Pope Francis's concerns are not narrowly dogmatic or pedagogical but universally pastoral. He knows that millions of people, including erstwhile Catholics, are now suspicious of or not helped by notions of tradition, authority, ritual and community when it comes to their own spiritual growth which is now more individual and eclectic. He wants to step beyond the Church's perceived lack of authenticity and its moral focus on individual matters, more often than not, sexual. He thinks the world is in a mess particularly with the state of the planet — climate change, loss of biodiversity and water shortages, but also with the oppression of the poor whose life basics are not assured by the operation of the free market, and with the clutter and violence of lives which are cheated the opportunity for interior peace. He is going to great pains to demystify his office. He wants all people of good will to emulate him and to be both joyful and troubled as they wrestle with the probl

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  • EUREKA STREET TV

    Education needed to overcome media superficiality

    • Peter Kirkwood
    • 08 September 2015
    1 Comment

    Last week's image of Aylan Kurdi was emblematic of a range of current social crises: religious and ethnic conflict, discrimination and inequality, terrorism, the plight of migrants and refugees. Western Sydney University Humanities lecturer James Arvanitakis sees education as the key to grappling with them beyond the knee-jerk response to the disturbing images.

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  • AUSTRALIA

    The emptiness of reform rhetoric in Australian politics

    • Jeff Sparrow
    • 07 September 2015
    4 Comments

    The recent National Reform Summit was lauded as an attempt to 'rediscover the art of reform that in the past generation helped to drive high living standards and made Australia the envy among smart nations'. Yet the urgency with which Australian pundits demand 'reform' corresponds with a peculiar opacity about what the term actually means, with its past association with the socialist movement but more recent appropriation as a neoliberal mantra.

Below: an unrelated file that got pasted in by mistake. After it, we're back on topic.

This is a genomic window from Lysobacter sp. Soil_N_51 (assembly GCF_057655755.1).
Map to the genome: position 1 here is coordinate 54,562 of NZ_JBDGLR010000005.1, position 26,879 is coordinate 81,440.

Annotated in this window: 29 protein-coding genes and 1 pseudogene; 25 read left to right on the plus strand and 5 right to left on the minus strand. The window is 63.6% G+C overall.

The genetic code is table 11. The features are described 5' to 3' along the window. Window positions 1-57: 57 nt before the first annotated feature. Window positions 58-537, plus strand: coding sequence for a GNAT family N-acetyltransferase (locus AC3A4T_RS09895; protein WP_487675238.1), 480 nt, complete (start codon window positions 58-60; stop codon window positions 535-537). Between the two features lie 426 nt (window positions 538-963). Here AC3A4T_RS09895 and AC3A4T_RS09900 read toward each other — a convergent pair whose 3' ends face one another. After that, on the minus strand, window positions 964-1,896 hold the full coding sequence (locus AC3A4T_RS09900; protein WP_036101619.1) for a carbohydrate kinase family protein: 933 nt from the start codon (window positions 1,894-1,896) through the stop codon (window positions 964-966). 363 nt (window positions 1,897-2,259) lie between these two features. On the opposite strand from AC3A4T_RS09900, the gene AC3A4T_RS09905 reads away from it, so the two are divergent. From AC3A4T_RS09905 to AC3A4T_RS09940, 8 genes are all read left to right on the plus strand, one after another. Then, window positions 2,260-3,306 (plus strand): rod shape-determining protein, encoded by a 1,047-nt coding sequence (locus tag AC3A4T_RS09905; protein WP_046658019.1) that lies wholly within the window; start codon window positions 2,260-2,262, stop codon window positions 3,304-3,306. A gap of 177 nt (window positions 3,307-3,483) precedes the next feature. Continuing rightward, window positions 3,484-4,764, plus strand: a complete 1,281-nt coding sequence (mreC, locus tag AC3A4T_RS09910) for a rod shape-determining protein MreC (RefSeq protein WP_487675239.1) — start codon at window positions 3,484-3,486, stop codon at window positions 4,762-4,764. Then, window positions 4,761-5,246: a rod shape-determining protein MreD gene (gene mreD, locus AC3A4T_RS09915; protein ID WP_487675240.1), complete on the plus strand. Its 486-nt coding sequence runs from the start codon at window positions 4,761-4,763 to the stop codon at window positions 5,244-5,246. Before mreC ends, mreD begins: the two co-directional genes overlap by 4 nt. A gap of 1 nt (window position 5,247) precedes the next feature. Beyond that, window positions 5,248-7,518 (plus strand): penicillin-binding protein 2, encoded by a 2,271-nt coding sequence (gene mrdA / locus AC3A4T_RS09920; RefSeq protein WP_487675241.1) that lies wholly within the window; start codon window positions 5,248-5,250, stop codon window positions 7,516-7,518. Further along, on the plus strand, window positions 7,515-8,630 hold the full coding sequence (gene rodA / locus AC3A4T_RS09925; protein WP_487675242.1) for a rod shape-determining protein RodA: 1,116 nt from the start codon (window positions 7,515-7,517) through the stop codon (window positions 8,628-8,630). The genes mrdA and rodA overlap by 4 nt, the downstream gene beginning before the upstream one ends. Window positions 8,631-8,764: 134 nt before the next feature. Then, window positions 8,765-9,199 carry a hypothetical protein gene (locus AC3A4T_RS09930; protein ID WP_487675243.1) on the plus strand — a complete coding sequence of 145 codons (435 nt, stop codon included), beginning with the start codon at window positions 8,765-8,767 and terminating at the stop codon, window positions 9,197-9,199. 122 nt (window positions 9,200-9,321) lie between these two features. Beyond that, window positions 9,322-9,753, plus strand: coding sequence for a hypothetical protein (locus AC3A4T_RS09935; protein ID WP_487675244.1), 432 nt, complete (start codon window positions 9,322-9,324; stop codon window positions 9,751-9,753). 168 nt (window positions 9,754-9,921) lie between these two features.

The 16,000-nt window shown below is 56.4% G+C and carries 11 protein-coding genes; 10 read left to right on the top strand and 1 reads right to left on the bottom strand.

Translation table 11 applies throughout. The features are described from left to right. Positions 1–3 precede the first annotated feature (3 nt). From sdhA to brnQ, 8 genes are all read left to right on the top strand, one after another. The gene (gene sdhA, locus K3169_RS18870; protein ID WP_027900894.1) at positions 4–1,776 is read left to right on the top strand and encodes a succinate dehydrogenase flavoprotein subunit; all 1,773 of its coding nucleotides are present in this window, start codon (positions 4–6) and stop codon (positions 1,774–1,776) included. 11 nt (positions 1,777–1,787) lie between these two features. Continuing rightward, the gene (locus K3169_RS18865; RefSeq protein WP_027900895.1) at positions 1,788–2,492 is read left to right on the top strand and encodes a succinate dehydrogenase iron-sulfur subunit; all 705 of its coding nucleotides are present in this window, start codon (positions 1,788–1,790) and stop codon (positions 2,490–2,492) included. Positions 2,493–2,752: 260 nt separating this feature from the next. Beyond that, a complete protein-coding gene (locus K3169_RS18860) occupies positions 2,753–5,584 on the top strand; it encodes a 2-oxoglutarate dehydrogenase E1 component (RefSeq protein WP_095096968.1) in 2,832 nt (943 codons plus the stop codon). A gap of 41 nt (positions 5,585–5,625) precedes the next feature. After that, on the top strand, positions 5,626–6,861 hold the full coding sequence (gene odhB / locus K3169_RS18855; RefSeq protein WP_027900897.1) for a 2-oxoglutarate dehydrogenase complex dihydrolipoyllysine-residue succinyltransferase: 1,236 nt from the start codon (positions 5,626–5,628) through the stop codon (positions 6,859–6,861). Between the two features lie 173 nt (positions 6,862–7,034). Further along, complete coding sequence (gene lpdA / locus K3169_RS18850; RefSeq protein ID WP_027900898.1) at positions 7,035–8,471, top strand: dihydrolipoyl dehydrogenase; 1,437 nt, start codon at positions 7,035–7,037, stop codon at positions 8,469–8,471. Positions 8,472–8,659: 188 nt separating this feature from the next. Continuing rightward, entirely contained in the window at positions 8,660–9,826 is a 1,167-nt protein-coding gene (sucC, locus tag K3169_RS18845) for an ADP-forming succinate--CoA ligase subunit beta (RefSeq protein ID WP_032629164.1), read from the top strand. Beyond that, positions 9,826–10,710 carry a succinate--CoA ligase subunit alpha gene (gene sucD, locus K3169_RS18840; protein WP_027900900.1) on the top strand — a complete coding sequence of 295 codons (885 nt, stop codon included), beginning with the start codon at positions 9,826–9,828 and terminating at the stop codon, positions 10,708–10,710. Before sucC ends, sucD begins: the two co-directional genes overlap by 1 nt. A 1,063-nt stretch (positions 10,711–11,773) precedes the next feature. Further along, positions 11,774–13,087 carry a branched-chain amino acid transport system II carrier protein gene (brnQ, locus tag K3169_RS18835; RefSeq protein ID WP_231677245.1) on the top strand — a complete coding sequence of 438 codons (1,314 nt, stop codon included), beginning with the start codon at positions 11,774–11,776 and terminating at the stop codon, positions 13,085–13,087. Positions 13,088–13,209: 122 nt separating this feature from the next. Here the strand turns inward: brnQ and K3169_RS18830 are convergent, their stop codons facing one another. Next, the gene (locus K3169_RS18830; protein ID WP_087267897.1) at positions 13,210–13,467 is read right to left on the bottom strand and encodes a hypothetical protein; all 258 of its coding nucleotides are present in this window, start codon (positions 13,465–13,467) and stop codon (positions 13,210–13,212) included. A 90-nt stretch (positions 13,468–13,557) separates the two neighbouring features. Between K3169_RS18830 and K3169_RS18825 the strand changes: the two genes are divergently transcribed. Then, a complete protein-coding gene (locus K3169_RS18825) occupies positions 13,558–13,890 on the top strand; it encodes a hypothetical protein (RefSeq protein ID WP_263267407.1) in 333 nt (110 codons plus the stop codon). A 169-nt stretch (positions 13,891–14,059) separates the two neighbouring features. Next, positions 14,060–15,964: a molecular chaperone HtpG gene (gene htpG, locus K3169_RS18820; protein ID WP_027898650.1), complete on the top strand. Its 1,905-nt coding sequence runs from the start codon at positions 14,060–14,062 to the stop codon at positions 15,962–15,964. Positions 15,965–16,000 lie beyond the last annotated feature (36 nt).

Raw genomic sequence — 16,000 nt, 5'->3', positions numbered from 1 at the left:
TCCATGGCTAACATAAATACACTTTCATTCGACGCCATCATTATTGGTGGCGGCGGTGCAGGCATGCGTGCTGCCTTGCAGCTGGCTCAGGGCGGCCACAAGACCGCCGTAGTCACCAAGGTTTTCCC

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  • The politics of popular evil and untrendy truth

    • Frank Brennan
    • 31 August 2015
    1 Comment

    If you want to form government in Australia and if you want to lead the Australian people to be more generous, making more places available for refugees to resettle permanently in Australia, you first have to stop the boats. If you want to restore some equity to the means of choosing only some tens of thousands of refugees per annum for permanent residence in Australia from the tens of millions of people displaced in the world, you need to secure the borders. The untrendy truth is that not all asylum seekers have the right to enter Australia but that those who are in direct flight from persecution whether that be in Sri Lanka or Indonesia do, and that it is possible fairly readily (and even on the high seas) to draw a distinction between those in direct flight and those engaged in secondary movement understandably dissatisfied with the level of protection and the transparency of processing in transit countries such as Malaysia and Indonesia. The popular evil is that political

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  • AUSTRALIA

    What's an older person's life worth?

    • Andrew Hamilton
    • 23 August 2015
    12 Comments

    NT Health Minister John Elferink recently argued that the money spend on the health of the elderly — a million dollars for each person — would be better spent on children. Many Australian politicians and health administrators would secretly sympathise. But underlying this is the twin assumption that the life of an older person is of less value than that of someone who is younger, and that people’s value is measured by their economic contribution.

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  • AUSTRALIA

    The gloriously flawed humanity of our federal politics

    • Andrew Hamilton
    • 19 August 2015
    9 Comments

    Recent weeks' events in federal politics stretch the imagination. The search for historical parallels brought me to the start of the Burke and Wills Expedition to the Gulf of Carpentaria, the disappearance of Azaria Chamberlain, and the race that saw Fine Cotton unravel. Each of these events was characteristically Australian. In Les Murray’s memorable phrase, they all had sprawl: the mingling of excess, overweening self-confidence, and the cutting of corners.